- Most of Canada’s climate finance is intermediated via multilaterals. Why is this approach preferred over working more directly with recipient governments, public and private institutions in developing countries, or, via Canadian civil society and the private sector?
- Is Canada’s approach to climate finance consistent with the gender-focus of its overall development portfolio and the aggressive gender targets implied by the FIAP?
- Our analysis highlights key differences between Canada’s use of debt-based CRDF and that of other major players in this space such as Japan, Germany, France, and Korea, in terms of scope, size, scale, the targets, and objectives of debt financing. Given Canada’s indirect approach to debt provision, lack of direct involvement in the typical sub-sectors that utilize debt (e.g. large-scale infrastructure), lack of Canadian private sector involvement in implementation, relative inconsistency with gender goals, how do we make sense of Canada’s strategy?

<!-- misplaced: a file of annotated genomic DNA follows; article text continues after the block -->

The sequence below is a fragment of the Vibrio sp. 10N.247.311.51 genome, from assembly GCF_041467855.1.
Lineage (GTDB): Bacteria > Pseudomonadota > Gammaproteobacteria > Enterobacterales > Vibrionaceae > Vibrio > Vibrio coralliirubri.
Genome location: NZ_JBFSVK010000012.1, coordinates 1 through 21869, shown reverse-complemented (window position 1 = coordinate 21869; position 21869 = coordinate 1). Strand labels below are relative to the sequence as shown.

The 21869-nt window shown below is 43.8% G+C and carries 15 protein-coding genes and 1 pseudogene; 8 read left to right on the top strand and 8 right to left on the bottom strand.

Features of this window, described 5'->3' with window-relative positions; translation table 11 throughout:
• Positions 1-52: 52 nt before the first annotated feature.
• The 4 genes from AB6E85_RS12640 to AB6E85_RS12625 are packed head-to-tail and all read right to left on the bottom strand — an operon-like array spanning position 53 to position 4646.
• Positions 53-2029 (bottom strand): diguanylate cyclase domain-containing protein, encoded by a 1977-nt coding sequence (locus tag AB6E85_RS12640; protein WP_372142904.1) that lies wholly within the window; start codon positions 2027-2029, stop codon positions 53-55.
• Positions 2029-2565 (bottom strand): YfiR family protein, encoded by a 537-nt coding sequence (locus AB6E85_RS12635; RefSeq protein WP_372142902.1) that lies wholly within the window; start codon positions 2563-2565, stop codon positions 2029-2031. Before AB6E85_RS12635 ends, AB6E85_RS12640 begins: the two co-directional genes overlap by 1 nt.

- What are the terms, tenors, rates, and other financial characteristics of Canada’s debt based CRDF inputs? Or, what were the ex-ante financial, developmental or leverage expectations in setting up multilateral trust funds? Presumably what distinguishes loans from straight grants is that they entail some form of future re-flow either back into intermediary funds or back to Canada. Is this the case? If so, how, and where is it accounted for from a balance sheet perspective? And what if any effect may this have on future climate finance commitments?
About the data